The plaintiffs filed wrongful death complaints against National Air Cargo Inc. and affiliated company
National Airlines after a Boeing 747-400 it operated crashed, killing all seven crew members aboard.

The plaintiffs alleged National Air was responsible for the April 29, 2013, crash, which was captured on a dashboard video that went viral. The plane was carrying five armored vehicles. They alleged Boeing manuals showed the plane could only haul one of the five vehicles at most and that the vehicles were not tied down with the required number of straps.

Following a 13-day trial, at about 9 p.m. Thursday, a jury awarded $47.25 million to the estate of flight captain Brad Hasler, which had originally been a $54 million verdict but was reduced due to contributory negligence attributed to him.

The estate of first officer Jamie L. Brokaw was awarded $43 million and $25.5 million was awarded to the estate of Jeremy P. Lipka, an off-duty pilot who was in the cockpit. They were all from Michigan.

“The jury’s verdict sent a message that our society still values human life and safety over the pursuit of increased corporate profit,” said Donald J. Nolan of Nolan Law Group in a news release. Nolan and his colleague Thomas P. Routh represented the estates of Brokaw and Lipka.

Hasler’s estate was represented by David Katzman and Bruce Lampert of Katzman Lampert & McClune in Troy, Mich. “We’re very pleased with the result,” Katzman said.

The crash happened after a Boeing 747-400 converted freighter was loaded with five mine-resistant, armor-protected vehicles owned by the Marine Corps at Camp Bastion, Afghanistan, and headed to Bagram en route to Dubai World Airport where the vehicles were set to be loaded onto a ship. They eventually were set to be transported to Yermo, Calif.

Shortly after the plane took off from the Bagram, where it had stopped to refuel, it stalled, took a sharp dive toward the ground, crashed and exploded.

The plaintiffs alleged at least one of the 18-ton vehicles broke away from its restraints, pushing a smaller vehicle through the back bulkhead of the plane and cutting two hydraulic system lines and causing other extensive damage.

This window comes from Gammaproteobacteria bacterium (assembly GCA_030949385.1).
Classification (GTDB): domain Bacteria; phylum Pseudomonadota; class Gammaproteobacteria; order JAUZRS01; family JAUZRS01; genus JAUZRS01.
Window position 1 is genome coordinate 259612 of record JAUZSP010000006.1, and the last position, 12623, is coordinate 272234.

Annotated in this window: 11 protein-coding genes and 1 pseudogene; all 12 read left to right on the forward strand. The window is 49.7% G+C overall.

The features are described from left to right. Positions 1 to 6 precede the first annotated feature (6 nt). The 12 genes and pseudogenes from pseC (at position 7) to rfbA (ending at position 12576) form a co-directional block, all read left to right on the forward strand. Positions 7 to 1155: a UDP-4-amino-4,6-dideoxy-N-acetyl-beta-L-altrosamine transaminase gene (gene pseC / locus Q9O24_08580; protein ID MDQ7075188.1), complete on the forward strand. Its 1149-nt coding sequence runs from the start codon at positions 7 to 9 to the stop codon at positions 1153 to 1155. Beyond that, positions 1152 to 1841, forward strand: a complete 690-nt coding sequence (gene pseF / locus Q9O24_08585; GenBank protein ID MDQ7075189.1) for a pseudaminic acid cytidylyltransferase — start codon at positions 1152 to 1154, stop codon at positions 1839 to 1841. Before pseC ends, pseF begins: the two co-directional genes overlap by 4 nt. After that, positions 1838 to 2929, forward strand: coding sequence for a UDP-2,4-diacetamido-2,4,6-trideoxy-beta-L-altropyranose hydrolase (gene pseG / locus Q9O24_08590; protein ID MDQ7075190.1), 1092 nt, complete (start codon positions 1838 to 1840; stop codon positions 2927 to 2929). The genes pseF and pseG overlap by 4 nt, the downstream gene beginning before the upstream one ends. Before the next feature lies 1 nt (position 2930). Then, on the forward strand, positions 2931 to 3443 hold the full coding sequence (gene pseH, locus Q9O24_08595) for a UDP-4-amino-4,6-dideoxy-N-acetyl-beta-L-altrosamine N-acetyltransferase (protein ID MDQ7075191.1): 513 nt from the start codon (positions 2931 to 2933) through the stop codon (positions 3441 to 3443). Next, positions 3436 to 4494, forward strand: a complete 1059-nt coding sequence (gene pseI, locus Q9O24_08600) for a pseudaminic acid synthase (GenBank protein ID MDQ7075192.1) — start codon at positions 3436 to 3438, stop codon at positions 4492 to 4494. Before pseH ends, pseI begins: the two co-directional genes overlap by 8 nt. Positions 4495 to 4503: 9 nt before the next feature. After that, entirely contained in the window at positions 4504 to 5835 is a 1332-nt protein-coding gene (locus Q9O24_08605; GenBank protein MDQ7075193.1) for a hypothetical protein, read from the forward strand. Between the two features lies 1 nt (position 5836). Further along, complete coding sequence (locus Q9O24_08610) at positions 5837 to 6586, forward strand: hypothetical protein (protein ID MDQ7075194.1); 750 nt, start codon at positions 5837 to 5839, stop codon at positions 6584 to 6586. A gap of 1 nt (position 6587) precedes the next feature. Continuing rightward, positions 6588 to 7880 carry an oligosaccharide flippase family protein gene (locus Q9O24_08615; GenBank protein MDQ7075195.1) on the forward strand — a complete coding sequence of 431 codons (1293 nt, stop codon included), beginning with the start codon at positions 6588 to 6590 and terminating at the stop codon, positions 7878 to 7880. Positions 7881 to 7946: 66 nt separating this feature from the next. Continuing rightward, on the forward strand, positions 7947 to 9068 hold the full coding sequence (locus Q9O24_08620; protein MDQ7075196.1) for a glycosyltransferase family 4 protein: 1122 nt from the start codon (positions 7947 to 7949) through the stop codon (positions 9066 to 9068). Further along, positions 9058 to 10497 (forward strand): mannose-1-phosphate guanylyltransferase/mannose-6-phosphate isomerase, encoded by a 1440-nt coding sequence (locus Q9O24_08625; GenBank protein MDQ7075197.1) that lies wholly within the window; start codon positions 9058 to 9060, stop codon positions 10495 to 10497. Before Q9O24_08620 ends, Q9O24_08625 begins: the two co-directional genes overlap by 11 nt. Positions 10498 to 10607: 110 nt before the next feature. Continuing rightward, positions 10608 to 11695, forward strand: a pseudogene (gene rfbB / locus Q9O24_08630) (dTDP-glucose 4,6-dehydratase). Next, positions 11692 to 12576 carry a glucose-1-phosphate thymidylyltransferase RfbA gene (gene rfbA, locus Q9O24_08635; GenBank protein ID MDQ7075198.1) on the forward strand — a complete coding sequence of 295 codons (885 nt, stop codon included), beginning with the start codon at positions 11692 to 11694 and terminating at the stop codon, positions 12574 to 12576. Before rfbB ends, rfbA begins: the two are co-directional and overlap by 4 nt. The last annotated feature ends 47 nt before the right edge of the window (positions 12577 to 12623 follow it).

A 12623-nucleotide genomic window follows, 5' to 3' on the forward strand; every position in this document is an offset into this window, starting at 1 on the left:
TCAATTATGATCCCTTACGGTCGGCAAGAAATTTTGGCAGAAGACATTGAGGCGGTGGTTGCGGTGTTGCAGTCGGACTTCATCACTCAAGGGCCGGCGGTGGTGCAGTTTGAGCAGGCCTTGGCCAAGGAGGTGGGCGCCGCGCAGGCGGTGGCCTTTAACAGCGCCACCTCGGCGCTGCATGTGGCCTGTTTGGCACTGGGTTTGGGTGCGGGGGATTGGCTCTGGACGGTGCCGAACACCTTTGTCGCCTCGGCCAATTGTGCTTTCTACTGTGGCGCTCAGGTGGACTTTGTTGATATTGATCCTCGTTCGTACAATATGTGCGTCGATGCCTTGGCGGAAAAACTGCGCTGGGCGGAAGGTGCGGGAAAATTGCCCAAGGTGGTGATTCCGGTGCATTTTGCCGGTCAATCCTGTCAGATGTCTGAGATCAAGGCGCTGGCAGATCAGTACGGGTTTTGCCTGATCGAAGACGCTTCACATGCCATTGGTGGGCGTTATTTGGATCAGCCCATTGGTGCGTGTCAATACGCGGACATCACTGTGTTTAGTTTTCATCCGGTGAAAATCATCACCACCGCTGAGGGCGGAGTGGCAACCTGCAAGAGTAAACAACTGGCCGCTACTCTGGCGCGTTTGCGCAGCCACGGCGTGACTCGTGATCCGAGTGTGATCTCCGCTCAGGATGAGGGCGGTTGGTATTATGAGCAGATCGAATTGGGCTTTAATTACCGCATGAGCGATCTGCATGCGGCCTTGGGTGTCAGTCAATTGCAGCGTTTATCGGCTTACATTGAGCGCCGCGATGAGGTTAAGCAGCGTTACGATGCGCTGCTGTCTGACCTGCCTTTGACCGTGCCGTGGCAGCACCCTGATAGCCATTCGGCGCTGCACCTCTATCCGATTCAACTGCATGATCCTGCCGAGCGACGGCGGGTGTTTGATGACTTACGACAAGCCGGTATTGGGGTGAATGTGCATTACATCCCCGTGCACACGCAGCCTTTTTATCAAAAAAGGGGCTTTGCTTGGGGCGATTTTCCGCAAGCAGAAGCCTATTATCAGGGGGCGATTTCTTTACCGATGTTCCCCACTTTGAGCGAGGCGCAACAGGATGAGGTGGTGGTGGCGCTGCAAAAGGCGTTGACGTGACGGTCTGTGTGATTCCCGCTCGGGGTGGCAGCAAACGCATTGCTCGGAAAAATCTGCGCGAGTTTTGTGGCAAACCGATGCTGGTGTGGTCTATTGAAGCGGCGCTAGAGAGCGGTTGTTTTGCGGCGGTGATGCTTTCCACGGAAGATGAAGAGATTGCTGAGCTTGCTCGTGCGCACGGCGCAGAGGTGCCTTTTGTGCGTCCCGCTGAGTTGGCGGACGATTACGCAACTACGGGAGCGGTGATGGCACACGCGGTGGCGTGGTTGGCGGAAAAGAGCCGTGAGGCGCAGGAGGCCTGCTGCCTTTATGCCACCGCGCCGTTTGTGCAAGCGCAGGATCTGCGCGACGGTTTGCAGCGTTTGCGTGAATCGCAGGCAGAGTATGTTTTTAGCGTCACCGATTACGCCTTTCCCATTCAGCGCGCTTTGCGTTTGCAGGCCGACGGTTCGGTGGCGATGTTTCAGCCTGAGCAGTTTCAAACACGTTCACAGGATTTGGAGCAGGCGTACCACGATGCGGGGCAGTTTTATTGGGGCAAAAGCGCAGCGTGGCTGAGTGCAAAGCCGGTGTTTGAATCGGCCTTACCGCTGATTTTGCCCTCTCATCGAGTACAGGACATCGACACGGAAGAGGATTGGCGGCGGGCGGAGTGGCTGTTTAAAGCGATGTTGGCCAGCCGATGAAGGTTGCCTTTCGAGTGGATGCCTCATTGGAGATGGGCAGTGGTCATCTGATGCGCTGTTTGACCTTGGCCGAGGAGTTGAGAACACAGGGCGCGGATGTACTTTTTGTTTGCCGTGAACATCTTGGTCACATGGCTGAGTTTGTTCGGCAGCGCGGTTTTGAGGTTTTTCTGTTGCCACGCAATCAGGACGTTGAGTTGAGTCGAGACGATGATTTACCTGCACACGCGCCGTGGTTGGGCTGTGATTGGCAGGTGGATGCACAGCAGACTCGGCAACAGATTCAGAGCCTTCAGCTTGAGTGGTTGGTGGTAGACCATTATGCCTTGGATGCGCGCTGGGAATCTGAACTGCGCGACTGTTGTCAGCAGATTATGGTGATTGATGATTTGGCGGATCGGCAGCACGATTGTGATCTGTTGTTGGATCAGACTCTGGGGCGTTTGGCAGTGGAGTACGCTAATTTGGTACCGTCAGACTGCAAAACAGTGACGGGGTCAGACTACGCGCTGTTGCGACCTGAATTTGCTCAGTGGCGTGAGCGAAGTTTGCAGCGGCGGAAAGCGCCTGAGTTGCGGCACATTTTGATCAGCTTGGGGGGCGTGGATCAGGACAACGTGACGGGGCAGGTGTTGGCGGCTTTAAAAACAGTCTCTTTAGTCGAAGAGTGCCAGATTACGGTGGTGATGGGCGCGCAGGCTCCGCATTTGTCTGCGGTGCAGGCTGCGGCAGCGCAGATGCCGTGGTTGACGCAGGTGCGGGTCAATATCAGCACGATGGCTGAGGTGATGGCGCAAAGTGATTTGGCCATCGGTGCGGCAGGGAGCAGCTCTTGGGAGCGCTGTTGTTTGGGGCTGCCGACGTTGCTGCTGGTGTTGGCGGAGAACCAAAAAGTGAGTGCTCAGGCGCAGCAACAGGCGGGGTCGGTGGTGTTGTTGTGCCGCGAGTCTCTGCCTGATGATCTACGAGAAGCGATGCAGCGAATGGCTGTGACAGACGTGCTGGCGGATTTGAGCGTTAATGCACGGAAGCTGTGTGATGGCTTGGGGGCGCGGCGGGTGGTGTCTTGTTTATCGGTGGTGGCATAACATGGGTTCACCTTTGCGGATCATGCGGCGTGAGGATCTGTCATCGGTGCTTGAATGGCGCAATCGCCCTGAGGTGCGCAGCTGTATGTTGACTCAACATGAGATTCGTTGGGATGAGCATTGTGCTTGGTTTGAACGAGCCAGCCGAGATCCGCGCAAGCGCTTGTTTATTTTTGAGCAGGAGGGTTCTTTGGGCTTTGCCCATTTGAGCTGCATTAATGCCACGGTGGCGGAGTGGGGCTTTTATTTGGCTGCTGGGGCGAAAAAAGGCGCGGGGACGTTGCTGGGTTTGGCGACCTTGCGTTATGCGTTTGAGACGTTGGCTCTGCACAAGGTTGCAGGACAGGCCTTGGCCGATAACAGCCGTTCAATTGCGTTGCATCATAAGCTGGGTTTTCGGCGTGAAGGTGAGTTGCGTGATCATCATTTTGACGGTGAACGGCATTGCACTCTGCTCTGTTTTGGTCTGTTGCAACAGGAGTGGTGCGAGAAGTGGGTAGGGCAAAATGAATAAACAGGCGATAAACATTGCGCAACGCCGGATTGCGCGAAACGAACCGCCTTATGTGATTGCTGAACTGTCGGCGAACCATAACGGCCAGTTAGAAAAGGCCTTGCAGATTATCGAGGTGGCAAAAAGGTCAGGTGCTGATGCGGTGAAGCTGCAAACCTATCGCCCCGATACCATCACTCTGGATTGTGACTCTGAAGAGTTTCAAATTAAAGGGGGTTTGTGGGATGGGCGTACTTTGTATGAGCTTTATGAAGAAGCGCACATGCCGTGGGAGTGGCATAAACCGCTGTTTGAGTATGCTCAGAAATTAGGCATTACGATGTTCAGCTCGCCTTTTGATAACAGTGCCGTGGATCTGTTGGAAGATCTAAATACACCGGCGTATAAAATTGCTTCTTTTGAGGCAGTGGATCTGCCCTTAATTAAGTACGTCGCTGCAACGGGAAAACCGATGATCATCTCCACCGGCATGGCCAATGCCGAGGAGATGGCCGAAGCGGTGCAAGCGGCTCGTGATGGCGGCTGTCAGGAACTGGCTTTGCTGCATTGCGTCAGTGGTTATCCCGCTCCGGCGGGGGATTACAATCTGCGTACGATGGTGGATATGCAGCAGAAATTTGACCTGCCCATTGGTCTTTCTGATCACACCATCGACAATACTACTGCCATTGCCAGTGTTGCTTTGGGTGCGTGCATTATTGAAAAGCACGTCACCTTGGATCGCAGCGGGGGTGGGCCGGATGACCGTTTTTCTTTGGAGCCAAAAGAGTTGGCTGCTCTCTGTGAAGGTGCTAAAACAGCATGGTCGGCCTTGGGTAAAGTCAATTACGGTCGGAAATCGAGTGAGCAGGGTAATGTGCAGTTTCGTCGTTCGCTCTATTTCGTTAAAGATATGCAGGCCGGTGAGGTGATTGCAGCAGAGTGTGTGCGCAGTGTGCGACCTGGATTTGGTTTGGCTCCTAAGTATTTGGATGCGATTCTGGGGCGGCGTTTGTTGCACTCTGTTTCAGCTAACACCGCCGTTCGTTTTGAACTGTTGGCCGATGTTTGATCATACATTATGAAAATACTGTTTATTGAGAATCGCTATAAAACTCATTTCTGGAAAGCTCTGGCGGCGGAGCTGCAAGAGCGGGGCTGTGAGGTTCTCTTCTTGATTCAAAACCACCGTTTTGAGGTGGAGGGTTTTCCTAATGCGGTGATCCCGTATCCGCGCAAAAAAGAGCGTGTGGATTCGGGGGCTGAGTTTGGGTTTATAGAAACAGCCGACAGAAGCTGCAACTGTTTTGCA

According to information from the Nolan Law Group, two “black box” recorders were damaged when the vehicles shifted.

Information from the boxes showed they stopped recording when the plane was 33 feet above ground, at which time the plaintiffs alleged the plane nosed up and entered an aerodynamic stall before it fell to the ground.

According to the release from Nolan Law Group, the U.S. Department of Defense had a multimodal contract with National Airlines to move military equipment from Afghanistan to the United States. National Airlines had a joint venture with National Air Cargo Inc., based in New York, and National Air Cargo Middle East FZE in Dubai, United Arab Emirates, to perform the work under the contract.

Of the five armored vehicles loaded on the plane, two of them weighted 12 tons and three were 18 tons. The plaintiffs argued the Boeing plane manual and the manual from Telair International, which was the manufacturer of the cargo handling system used to tie the vehicles down, showed that no more than one of the 12-ton vehicles could be safely transported on the plane.

They further alleged there were not nearly enough straps used to tie down the vehicles and that the straps that were used were in poor condition.

The jury ruled in favor of the plaintiffs on counts of wrongful death and predeath damages. The verdict amounts included $5 million each “for the shock and fright each of the men experienced from the time of takeoff until the time of the airplane’s impact with the ground,” the Nolan firm’s release states.

The suit was filed in Cook County because The Boeing Co. was originally named as a defendant. Boeing and AAR International/ Telair International, which were also previously named as defendants, settled before trial, according to information from Nolan Law Group. Mark A. Dombroff, a Dentons partner based out of Washington, D.C., who represented National Air, declined to comment.